Updated: Sep 22
In my experience as quality monitoring team leader, having reviewed and supported over 500 mental capacity assessments for many different decisions (ranging from health and welfare and financial decisions around testamentary or litigation capacity), I’ve seen patterns and commonality in what we, as assessors, often miss.
Here are mistakes I want to draw attention to:
Check which legal test is correct for the decision in question – often, our immediate assumption is that the decision will be assessed under the Mental Capacity Act (2005), but this is not always the case. For instance, if we are assessing a patient’s capacity to be able to use social media and the internet, this would be assessed under the Re A (2019), or a patient’s capacity to decide who to be in contact with, this would be under Re B (2019) rather than the MCA.
Whether it’s the MCA’s two-stage test or case law, this will determine where the threshold of understanding is set and, therefore, could quite significantly change the goal post for what the patient needs to know. Ultimately, this might be the difference between them having or not having capacity.
Consider how you have attempted to support the individual during the assessment – this might seem like an obvious one, given it is the second principle of the MCA – but in my experience, this will often be one of the first things to be overlooked, particularly when the practitioner is under pressure to rush the assessment or get it all done in one session.
Give yourself time to consider what you are bringing to the assessment, and does this meet the patient’s needs? What supportive materials are you using? where are you holding the assessment? and can anyone be used to support the patient?
Think about how you are assessing their understanding, retention and weighing-up of the relevant information. Again, obvious right, but in the moment, it’s a common mistake and only when an assessor is writing up their assessment does it become apparent that not enough questions were asked to explore how the patient assimilated any new information.
It’s not enough to give the patient the information and then ask if they understand this - you have to ask further question to investigate how they have interpreted what you said to them, how this has fitted in their own schemes and what questions or considerations it has brought up for them. So, find out what they think about what they have heard / been told and is there a congruency between the two?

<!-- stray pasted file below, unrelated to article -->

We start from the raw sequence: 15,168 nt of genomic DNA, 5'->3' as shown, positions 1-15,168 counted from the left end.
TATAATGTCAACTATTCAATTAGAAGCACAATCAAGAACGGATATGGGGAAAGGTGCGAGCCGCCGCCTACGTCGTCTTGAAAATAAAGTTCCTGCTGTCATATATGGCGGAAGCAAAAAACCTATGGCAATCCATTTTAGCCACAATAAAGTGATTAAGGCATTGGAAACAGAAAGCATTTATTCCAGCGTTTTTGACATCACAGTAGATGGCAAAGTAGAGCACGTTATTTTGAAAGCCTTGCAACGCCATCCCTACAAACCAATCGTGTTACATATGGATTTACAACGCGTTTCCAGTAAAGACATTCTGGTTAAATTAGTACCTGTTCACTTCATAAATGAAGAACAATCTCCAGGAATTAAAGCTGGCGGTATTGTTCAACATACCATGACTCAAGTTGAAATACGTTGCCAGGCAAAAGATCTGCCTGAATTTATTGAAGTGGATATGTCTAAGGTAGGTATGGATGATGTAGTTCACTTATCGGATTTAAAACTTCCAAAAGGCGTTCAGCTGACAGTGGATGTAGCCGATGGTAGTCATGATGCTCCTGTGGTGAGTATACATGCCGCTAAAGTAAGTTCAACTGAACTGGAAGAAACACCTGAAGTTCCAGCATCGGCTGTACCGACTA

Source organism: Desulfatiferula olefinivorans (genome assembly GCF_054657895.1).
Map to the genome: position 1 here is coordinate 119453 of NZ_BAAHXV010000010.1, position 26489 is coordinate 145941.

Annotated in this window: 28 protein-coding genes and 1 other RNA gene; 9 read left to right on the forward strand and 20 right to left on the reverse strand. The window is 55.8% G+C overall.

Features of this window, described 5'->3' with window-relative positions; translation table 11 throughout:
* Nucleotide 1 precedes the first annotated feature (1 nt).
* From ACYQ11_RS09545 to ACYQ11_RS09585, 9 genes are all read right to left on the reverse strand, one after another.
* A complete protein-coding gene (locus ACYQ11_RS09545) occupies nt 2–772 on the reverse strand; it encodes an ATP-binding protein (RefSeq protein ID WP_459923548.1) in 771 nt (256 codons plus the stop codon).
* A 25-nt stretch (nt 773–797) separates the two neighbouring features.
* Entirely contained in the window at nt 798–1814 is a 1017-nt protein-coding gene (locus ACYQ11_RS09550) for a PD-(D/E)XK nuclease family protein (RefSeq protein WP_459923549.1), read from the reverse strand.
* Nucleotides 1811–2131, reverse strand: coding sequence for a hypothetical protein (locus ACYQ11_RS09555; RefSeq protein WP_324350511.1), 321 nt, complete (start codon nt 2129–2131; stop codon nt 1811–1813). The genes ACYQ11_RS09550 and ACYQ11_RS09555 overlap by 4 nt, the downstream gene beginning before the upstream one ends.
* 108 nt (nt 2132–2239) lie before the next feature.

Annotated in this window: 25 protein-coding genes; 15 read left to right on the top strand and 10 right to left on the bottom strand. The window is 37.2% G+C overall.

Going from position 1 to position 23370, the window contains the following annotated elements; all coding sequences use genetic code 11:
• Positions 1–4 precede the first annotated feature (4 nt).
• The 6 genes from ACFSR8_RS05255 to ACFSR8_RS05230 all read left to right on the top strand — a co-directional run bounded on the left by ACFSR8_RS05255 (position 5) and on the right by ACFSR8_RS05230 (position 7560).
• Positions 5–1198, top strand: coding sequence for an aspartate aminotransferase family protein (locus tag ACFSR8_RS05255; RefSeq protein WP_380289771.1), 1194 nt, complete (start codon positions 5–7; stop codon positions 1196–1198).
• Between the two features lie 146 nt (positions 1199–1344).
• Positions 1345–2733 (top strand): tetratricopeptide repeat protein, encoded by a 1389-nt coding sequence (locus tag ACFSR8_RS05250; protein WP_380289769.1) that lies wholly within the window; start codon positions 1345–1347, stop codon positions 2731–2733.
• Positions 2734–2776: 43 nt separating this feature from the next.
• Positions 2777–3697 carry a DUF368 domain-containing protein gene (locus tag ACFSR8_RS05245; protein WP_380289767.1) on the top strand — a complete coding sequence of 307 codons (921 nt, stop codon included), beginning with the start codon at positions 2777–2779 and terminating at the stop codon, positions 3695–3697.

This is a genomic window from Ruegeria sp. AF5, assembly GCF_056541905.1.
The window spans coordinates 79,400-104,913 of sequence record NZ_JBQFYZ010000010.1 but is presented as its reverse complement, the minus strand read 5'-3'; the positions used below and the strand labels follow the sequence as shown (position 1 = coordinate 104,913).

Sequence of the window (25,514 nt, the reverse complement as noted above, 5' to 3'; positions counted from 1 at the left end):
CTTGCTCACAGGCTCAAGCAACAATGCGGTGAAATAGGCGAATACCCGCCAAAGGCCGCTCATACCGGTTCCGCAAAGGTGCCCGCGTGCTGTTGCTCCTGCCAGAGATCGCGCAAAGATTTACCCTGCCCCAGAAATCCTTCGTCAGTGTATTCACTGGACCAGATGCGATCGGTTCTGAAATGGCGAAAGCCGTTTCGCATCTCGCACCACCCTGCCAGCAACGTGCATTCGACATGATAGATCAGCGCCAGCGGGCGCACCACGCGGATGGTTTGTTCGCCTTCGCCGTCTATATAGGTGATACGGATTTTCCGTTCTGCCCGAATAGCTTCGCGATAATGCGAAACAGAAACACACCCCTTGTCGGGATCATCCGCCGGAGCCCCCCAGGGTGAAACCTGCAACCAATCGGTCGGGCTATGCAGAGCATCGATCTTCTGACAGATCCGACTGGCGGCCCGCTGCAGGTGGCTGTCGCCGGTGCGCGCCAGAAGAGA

Consider whether the patient has given you information that needs corroborating before you reach your conclusion. Often, when this hasn’t been done, it’s because of time pressures on the health practitioner i.e. not having the luxury of time post-assessment to find the right person to ask, or new information coming to light that then requires follow up questions for the patient, or the time pressures of the decision itself.
So, my advice would be to identify who could be good sources of information before beginning the assessment and gather as much information as possible. Then you can validate as you go through the assessment and challenge (where appropriate) the information or scenarios given by the patient that differ from the accounts you already have.
This will also enable you to build up a more accurate question set based on the facts and allow you to explore these matters more fully in the assessment. If it must be done post- assessment, then consider it a necessary step rather than a desirable one as it could tip the balance one way or another of how the evidence stacks up.
It’s important to note that underpinning all of this is identifying accurate/trustworthy sources to corroborate against, so always think about the potential bias or subjectivity of these sources before taking it as fact.
Do not forget the causative nexus – this is often the overlooked stage of the assessment but is crucial to completing a robust assessment. Under the MCA, it’s not sufficient to simply evidence that there is an impairment or disturbance to the functioning of the mind or brain and that there is a functional inability – you must make a direct link between the cognitive impairment directly causing the lack of understanding/retention/ability to wight-up and use or communicate the decision in question.
Sometimes this link will be obvious but, in more cases than you might think, it’s not. For example, a diagnosis of schizophrenia or mixed dementia does not mean a lack of capacity without evidence of how it is impairing the patient’s ability to make the decision in question – a difficulty in retaining the relevant information in isolation does not mean a lack of capacity.
The patient’s impairment might impact much of their behaviour and may impact some of their decision making, but not all. So, before you conclude there is a lack of capacity, make sure you have established a clear and direct relationship between both stages of the two-stage test. If a causative nexus has not been established, then you have not met the requirements for a lack of capacity.